I never had this problem before.
When I worked for the US Coast Guard, a newspaper in Hong Kong, the Thames Valley Police – even at a feng shui magazine - nobody ever gave me a completely blanked looked when I said where I worked.
But then I started writing for RAFT.
“RAFT? Is that some sort of lifeboat organisation?”
“No, it’s the Restoration of Appearance and Function Trust, you know, RAFT.”
“Oh yeah…RAFT…Hey, I’d like to stay and talk about it but I need to find the cheese dip.”
No, it’s not always easy being a Rafter.
One of RAFT’s selling points is that it is unique when it comes to charities; unlike most research charities which then fund others to do their work, RAFT’s funds stay in-house and supports its own team of scientists.
Working for RAFT is unique as well.
The world of science and research is a very different world from most other jobs. There is no clock-in/ clock-out mentality, with someone on high dictating each day what you do. Work is project/grant driven and it is up to each to figure out what they do and where they fit in. As a writer, my job is similar.
Unlike working for a newspaper where you basically fill white space with ink every day, at RAFT it is up to me to figure out needed projects, get approval, and get writing. If I don’t, then I don’t work.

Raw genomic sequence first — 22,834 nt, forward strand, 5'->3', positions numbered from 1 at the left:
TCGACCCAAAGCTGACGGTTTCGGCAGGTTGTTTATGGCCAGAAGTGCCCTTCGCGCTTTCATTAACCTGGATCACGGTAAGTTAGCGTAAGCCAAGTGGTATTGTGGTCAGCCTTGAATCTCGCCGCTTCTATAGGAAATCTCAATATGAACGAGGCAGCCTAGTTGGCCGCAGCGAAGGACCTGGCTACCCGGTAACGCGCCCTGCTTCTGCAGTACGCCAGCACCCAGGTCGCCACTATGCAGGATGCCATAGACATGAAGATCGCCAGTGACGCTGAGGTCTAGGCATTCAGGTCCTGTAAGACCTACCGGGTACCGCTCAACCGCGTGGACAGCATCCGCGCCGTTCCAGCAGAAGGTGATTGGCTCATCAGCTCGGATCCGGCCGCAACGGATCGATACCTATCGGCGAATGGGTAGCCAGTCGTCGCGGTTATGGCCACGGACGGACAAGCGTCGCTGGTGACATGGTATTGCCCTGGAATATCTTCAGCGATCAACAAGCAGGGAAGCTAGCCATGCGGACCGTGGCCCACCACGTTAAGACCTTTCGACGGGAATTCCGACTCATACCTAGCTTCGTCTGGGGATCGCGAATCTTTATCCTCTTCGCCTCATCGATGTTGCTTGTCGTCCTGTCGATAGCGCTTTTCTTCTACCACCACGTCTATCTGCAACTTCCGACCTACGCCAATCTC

If you require constant supervision or a clear vision of your goals, then RAFT would not be your place. Scientists work in a world where everything is viewed through a murky glass; there are no clear, cut answers. It’s up to them to find the solutions and this philosophy is throughout RAFT.
For a writer, however, ‘murky’ is one of the best possible worlds to be in because one of the prime requirements of writing is to have a strong sense of curiosity. If something is interesting to me, then that’s what I write about.
Oddly enough, working for RAFT reminds me very much of my Coast Guard days. Unlike the big services, the Coast Guard is small and so is its budget. While in the US Air Force $100 dollars screws are the norm, that could never happen in the Guard where a bag of gold-plated screws fit for a general would destroy its entire budget for the year. RAFT works under the same principal of frugality.
The Coast Guard is the smallest service in the States, with people working in small, close-knit teams; the same too is at RAFT. Everyone knows each other; their strengths and weakness and when the call goes out for ‘all hands on deck’; everyone responds.
What I find funny is that while RAFT is so small, it gets under your skin and seems to become a part of you. At times I’ve contacted plastic surgeons who did research here years ago; they still feel a part of the RAFT team.
Now let me go find that guy looking for the cheese dip. I’m sure he wants to hear more about RAFT.